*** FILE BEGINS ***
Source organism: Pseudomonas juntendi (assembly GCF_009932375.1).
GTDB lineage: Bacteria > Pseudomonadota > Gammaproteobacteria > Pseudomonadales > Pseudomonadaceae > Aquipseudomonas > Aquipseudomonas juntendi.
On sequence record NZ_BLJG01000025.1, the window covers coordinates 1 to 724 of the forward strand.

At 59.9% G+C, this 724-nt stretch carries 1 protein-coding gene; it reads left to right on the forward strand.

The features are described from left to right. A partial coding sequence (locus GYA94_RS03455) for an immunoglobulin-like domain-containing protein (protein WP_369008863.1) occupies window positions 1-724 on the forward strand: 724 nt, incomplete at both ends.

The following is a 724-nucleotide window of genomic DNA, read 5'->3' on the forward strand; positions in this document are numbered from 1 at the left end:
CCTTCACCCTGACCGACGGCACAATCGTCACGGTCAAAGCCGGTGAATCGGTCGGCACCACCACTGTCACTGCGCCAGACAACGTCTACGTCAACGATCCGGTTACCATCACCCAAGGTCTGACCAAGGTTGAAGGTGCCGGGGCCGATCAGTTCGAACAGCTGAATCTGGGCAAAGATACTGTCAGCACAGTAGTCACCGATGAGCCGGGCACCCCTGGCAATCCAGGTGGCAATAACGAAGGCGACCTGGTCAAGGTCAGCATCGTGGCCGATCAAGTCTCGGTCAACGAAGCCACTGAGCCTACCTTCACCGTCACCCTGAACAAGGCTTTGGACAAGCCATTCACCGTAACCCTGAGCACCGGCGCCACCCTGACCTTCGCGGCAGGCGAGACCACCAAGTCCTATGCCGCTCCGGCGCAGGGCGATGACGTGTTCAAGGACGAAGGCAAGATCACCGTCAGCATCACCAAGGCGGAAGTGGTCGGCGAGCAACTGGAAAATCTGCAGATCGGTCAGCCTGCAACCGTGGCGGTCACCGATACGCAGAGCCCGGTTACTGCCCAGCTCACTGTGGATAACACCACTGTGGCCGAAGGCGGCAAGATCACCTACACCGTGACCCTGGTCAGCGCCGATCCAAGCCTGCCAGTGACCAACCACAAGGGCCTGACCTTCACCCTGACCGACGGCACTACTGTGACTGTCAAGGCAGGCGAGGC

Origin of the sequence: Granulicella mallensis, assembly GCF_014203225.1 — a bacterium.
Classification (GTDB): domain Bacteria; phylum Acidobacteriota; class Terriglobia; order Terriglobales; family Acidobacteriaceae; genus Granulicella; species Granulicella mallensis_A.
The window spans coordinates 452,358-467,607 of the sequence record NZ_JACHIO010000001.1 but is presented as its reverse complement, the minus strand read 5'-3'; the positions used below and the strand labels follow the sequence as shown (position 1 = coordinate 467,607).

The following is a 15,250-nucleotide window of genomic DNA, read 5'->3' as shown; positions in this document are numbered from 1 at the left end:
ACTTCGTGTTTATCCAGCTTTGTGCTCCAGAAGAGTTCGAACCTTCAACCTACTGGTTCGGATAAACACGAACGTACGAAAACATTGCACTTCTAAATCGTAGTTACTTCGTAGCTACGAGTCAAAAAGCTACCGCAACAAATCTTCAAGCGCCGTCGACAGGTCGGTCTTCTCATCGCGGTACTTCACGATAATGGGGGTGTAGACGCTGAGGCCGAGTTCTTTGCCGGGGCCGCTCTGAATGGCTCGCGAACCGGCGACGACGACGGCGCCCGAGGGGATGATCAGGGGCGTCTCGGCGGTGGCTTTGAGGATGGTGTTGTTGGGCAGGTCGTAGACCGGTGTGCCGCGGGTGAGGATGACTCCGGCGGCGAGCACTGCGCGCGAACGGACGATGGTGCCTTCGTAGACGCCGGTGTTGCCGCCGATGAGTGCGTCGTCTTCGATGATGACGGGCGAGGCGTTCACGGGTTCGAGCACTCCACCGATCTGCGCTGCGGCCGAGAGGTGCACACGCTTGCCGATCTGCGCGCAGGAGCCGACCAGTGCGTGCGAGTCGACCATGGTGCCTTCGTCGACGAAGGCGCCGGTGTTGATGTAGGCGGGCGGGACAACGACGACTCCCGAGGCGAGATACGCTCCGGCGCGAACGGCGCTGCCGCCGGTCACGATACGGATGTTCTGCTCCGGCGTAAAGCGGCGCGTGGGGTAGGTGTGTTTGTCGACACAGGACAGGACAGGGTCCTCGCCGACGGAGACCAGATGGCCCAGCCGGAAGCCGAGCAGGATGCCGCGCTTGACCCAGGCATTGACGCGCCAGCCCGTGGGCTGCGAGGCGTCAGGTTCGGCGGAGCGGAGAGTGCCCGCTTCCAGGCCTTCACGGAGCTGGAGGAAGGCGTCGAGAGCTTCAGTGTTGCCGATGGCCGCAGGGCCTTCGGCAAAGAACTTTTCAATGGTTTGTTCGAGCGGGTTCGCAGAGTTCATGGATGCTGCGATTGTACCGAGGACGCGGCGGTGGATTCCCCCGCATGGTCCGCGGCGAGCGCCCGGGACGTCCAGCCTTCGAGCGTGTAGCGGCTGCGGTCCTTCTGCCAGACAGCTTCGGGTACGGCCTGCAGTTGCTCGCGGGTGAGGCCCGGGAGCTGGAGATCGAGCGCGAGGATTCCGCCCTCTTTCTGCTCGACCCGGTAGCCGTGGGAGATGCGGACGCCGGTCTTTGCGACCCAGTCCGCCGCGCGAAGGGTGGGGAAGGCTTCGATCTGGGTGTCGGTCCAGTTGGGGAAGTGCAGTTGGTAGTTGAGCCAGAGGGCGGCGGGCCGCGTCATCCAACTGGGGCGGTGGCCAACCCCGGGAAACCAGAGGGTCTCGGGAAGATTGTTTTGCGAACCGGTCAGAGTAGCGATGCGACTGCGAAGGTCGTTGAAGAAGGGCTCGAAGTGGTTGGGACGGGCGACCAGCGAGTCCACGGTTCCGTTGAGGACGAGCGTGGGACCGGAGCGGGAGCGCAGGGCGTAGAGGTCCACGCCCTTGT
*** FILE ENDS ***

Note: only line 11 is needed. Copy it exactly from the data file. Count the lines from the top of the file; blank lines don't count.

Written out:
The following is a 15,250-nucleotide window of genomic DNA, read 5'->3' as shown; positions in this document are numbered from 1 at the left end: